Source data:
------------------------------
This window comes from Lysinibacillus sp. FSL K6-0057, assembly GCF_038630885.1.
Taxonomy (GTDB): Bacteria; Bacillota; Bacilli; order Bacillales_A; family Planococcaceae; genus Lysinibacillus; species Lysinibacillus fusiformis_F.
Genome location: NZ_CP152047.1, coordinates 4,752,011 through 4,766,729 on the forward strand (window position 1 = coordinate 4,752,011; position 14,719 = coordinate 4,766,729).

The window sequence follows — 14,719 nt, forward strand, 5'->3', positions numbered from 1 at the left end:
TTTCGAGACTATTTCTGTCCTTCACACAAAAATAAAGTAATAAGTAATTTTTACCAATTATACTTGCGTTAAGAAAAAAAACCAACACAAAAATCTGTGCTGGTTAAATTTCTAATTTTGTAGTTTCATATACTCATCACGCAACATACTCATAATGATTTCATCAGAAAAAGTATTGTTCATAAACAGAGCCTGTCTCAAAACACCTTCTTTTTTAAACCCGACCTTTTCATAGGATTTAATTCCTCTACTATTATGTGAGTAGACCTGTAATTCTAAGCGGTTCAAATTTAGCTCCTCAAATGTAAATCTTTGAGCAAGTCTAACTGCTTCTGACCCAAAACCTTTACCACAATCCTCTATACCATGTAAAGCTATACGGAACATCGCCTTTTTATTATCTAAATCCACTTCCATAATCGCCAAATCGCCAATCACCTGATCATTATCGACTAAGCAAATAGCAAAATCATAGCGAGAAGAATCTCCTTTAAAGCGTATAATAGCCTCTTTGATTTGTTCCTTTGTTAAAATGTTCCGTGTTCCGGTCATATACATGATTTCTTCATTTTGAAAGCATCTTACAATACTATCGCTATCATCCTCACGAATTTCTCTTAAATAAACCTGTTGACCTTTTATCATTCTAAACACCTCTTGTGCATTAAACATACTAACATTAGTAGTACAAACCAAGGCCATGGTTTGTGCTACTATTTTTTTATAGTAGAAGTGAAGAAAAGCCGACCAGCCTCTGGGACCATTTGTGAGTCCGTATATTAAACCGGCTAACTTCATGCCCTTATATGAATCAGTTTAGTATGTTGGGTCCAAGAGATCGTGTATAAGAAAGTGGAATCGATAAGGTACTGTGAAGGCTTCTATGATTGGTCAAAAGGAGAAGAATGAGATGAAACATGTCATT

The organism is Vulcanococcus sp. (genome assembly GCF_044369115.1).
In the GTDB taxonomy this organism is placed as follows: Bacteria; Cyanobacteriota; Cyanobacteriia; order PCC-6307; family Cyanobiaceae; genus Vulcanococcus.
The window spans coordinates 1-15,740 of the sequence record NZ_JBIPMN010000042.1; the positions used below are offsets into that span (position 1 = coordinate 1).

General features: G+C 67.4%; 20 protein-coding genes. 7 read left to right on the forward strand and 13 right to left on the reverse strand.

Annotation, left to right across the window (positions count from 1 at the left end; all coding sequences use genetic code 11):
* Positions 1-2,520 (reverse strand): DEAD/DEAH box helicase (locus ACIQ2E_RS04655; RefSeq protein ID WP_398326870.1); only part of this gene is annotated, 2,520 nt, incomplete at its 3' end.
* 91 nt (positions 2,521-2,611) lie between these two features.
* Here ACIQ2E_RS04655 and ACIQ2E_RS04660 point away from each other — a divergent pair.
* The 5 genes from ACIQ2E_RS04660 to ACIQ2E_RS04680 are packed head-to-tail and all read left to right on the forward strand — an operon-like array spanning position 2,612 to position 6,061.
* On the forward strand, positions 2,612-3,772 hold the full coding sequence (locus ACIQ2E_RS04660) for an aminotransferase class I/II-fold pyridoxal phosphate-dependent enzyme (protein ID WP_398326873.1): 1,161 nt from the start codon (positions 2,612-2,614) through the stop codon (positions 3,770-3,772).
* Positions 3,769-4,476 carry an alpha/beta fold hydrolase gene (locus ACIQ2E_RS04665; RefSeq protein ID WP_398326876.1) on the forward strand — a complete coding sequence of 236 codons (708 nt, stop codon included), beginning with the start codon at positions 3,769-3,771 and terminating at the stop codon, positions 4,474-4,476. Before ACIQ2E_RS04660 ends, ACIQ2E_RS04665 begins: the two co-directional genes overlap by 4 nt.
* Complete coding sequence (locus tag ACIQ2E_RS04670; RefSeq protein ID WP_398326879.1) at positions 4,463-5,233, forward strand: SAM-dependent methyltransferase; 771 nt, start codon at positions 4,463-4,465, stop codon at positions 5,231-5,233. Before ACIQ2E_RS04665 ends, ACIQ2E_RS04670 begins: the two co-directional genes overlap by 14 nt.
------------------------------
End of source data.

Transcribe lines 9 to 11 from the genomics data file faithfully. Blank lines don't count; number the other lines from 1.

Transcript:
General features: G+C 67.4%; 20 protein-coding genes. 7 read left to right on the forward strand and 13 right to left on the reverse strand.

Annotation, left to right across the window (positions count from 1 at the left end; all coding sequences use genetic code 11):
* Positions 1-2,520 (reverse strand): DEAD/DEAH box helicase (locus ACIQ2E_RS04655; RefSeq protein ID WP_398326870.1); only part of this gene is annotated, 2,520 nt, incomplete at its 3' end.